Plasings

Wys tans plasings vanaf May, 2012

Rede vir ekonomiese sukses

Dalk spreek die volgende aanhaling jou ook aan soos vir my:


What answer might you expect if you asked scientists in a Communist setting to account for America’s success?

That was the assignment given the Chinese Academy of Social Science in 2002. What they found surprised them, and stunned Western intellectuals, too.

Here’s their unforgettable statement, as David Aikman reports it inJesus in Beijing:

One of the things we [Chinese scholars] were asked to look into was what accounted for the success, in fact the pre-eminence of the West [America] over the world. We studied everything we could from the historical, political, economic, and cultural perspective. At first, we thought it was because you [America] had more powerful guns than we had. Then we thought it was because you had the best political system. Next we focused on the economic system. But in the past twenty years, we have realized that the heart of your culture is your religion: Christianity. That is why the West is so powerful…

Short description of last 2 conferences in Mozambique

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Gmail - You Can’t Legislate Morality? - murraydg1@gmail.com

Morality and law.


“I killed my daughter.” Toronto taxi-driver Muhammad Parvez, 60, had just strangled his 16-year-old daughter, Aqsa. So he dialed 911 and reported. Nobody could accuse him of hiding his crime. Maybe no one was surprised when, last week in court, he pleaded guilty to the 2007 murder. People often claim that “you can’t legislate morality.” Such a statement doesn’t square with reality.  In actual fact, all law is based on some moral code. The question is not “can morality be legislated?” but rather, which morality will be legislated. Western society was built on the moral code of Judeo-Christian theism. But atheism also has a code, built on arbitrary absolutes. And, as the Aqsa  murder story brutally illustrates, Islam has its own (fierce) moral code as well. The last few years in Canada have included discussion of allowing sharia law to operate in some domains (marriage, family and business disputes) “under the umbrella of Canada law.” Such a notion seems tantamount to condon…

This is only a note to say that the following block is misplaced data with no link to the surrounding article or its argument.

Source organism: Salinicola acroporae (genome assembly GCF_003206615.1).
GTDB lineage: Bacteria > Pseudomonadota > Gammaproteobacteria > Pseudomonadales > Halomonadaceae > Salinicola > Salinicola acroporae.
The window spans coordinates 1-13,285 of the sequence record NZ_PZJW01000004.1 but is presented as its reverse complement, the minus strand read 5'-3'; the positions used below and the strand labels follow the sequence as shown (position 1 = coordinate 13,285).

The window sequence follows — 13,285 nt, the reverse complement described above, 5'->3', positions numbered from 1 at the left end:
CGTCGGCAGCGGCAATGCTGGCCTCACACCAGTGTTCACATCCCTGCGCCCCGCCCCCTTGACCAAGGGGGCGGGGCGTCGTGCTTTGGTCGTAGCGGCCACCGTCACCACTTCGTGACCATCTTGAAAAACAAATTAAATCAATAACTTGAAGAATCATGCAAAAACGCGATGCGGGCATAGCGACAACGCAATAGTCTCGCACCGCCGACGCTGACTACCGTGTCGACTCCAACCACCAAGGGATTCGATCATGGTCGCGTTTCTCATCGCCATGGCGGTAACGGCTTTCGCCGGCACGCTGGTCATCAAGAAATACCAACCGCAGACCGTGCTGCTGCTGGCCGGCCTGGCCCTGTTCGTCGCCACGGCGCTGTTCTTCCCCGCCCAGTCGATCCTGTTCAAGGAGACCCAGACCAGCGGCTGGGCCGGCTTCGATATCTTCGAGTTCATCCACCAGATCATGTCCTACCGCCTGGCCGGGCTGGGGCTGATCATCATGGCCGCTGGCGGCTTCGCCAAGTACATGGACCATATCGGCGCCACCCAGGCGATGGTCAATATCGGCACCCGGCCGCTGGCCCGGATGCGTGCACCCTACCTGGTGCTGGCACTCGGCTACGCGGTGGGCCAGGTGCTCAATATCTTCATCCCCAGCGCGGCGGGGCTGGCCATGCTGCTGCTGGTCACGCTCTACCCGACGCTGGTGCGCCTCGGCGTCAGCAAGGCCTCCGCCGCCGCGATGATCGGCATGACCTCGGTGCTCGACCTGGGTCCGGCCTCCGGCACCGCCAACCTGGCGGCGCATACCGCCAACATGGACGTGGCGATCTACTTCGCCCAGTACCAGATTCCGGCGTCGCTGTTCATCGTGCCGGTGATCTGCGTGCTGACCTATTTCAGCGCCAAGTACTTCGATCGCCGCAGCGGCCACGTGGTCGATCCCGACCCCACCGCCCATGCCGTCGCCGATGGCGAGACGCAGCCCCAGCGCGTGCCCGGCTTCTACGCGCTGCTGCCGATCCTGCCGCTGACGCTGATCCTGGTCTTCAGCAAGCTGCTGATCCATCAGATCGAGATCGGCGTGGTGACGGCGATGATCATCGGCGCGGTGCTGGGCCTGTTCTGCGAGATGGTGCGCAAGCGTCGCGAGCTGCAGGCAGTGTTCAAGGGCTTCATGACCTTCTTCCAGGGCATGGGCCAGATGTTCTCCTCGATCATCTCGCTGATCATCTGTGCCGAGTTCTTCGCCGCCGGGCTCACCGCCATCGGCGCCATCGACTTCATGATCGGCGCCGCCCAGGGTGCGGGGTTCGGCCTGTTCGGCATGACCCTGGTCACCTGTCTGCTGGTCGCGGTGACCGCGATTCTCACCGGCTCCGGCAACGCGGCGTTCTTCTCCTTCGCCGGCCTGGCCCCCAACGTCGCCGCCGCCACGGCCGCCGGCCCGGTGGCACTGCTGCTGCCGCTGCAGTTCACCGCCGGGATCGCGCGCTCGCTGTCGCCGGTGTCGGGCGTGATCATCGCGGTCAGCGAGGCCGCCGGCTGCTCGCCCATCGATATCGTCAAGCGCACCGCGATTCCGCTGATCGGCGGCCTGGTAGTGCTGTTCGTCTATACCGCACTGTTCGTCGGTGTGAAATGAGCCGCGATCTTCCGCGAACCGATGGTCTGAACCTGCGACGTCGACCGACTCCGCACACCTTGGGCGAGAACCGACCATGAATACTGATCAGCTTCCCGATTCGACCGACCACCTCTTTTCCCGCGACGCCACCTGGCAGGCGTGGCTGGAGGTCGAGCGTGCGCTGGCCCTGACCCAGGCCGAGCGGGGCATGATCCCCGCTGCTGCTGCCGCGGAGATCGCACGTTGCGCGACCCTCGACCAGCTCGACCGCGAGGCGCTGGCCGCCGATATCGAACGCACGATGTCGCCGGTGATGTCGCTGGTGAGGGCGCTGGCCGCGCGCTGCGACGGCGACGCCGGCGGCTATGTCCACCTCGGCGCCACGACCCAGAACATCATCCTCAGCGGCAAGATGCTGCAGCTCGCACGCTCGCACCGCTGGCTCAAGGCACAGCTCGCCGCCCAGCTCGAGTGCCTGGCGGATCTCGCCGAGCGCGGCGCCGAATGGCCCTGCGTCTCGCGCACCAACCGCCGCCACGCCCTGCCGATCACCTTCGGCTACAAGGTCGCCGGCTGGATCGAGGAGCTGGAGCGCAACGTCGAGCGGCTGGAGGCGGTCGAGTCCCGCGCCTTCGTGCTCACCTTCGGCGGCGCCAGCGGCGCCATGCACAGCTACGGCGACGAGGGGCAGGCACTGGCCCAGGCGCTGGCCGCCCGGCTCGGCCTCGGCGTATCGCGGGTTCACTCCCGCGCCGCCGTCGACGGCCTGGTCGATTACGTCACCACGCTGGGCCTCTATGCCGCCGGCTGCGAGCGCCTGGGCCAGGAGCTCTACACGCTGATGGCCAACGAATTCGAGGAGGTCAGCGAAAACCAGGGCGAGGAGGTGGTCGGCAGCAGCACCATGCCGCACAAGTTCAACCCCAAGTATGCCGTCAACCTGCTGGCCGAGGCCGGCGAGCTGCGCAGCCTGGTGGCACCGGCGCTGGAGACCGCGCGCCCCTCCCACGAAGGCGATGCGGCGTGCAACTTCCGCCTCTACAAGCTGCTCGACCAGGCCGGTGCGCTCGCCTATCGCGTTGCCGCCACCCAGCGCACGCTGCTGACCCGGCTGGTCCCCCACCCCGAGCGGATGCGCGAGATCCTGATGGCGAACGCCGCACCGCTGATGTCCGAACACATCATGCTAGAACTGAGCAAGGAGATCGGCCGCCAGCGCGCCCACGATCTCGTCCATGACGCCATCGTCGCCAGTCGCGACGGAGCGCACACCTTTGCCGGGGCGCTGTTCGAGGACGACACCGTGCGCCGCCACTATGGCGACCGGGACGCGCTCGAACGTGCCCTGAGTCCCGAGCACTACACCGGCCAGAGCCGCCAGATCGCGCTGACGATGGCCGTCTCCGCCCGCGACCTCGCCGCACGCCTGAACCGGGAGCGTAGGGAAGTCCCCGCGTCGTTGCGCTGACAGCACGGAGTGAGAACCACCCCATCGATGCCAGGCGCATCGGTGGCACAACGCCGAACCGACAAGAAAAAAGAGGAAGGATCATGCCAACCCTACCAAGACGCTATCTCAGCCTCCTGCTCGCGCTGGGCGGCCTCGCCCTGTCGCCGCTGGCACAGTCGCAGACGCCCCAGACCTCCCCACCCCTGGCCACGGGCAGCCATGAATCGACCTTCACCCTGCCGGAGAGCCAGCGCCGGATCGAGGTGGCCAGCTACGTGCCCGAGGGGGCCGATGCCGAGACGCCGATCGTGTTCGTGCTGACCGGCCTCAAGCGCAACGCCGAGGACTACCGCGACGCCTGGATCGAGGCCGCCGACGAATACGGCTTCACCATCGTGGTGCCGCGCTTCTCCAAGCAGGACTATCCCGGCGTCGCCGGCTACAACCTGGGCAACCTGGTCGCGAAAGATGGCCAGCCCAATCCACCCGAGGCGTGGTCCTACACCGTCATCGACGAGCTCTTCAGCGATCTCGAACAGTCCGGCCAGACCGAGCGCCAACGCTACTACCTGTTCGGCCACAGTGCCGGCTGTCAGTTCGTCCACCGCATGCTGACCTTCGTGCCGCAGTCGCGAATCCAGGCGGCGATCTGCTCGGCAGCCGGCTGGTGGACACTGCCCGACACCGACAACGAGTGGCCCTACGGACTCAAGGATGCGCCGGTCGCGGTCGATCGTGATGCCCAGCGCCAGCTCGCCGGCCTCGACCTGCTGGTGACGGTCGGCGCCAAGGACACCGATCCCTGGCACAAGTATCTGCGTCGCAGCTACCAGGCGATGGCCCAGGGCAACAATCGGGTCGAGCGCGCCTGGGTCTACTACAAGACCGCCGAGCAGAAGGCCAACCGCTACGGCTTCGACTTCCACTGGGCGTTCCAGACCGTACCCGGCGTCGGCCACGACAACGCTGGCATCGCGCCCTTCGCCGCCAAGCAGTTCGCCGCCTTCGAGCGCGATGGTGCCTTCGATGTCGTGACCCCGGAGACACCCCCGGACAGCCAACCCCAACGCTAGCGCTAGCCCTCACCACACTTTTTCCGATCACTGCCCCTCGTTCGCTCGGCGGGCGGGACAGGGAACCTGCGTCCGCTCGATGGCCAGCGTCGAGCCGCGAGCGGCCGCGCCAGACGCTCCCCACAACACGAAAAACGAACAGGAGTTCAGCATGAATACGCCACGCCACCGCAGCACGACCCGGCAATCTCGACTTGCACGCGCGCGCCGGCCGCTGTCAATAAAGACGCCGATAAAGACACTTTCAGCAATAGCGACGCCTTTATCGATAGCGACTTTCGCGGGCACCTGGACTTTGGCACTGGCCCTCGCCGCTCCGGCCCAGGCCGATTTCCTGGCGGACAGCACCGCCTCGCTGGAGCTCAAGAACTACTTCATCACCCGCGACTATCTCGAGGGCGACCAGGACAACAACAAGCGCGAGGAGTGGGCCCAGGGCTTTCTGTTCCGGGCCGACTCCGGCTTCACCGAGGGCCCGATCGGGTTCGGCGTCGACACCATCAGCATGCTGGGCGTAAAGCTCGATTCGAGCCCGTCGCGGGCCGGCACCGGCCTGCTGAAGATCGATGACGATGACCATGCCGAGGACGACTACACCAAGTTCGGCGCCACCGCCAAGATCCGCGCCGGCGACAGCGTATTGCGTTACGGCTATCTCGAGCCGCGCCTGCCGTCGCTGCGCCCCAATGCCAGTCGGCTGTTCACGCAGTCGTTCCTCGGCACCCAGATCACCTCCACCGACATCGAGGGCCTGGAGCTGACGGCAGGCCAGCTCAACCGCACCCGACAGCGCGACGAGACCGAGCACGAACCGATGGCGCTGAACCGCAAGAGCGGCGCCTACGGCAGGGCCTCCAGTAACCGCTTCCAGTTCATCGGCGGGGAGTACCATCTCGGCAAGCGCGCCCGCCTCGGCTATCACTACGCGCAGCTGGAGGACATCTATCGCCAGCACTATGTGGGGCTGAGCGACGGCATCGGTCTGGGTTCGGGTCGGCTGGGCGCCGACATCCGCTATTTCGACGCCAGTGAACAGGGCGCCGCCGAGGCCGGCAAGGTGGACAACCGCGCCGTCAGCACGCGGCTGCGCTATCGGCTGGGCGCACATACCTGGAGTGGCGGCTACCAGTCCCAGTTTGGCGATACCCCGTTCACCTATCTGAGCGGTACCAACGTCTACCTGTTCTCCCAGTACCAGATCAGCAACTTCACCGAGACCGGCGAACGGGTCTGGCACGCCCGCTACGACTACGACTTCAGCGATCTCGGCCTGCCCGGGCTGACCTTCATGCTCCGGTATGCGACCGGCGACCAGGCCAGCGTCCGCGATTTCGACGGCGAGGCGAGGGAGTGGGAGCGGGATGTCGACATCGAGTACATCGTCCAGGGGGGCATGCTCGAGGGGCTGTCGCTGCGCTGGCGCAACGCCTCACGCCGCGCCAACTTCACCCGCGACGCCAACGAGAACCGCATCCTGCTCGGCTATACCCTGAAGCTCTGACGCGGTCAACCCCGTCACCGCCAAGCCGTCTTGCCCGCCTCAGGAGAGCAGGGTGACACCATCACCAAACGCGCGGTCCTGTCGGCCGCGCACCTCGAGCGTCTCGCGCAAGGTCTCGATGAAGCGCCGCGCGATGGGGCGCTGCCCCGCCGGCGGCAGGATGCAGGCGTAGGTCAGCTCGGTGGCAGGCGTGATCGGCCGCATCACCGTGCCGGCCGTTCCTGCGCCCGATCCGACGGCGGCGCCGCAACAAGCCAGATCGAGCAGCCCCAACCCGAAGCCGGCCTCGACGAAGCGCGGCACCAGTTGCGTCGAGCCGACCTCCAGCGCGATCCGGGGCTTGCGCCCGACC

Aid that Increases Poverty? Unintended Consequences

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I think he describe this aspect of the dependency problem very well. Only in the part of the schools I think he simplifies a much more complex situation.


Aid that Increases Poverty? A Case Study in Unintended Consequences

(If you click on the title, you will see the article on the blog of “Discipling the Nations - Darrow Miller and friends” were it were published).

Posted: 21 May 2012 08:53 AM PDT
by Scott Wisely
Scott Wisely was born in Thailand to missionary parents, attended boarding school in Malaysia and spent four years in the Philippines. After earning a Masters degree in Third World Economic Development from Eastern University he has served in Papua (formerly known as Irian Jaya) since 1996. Scott describes his service as “focused on wholistic ministry with a big emphasis on discipleship.”  In particular, he helps operate an elementary school, a strategy which “impacts the whole family and community.”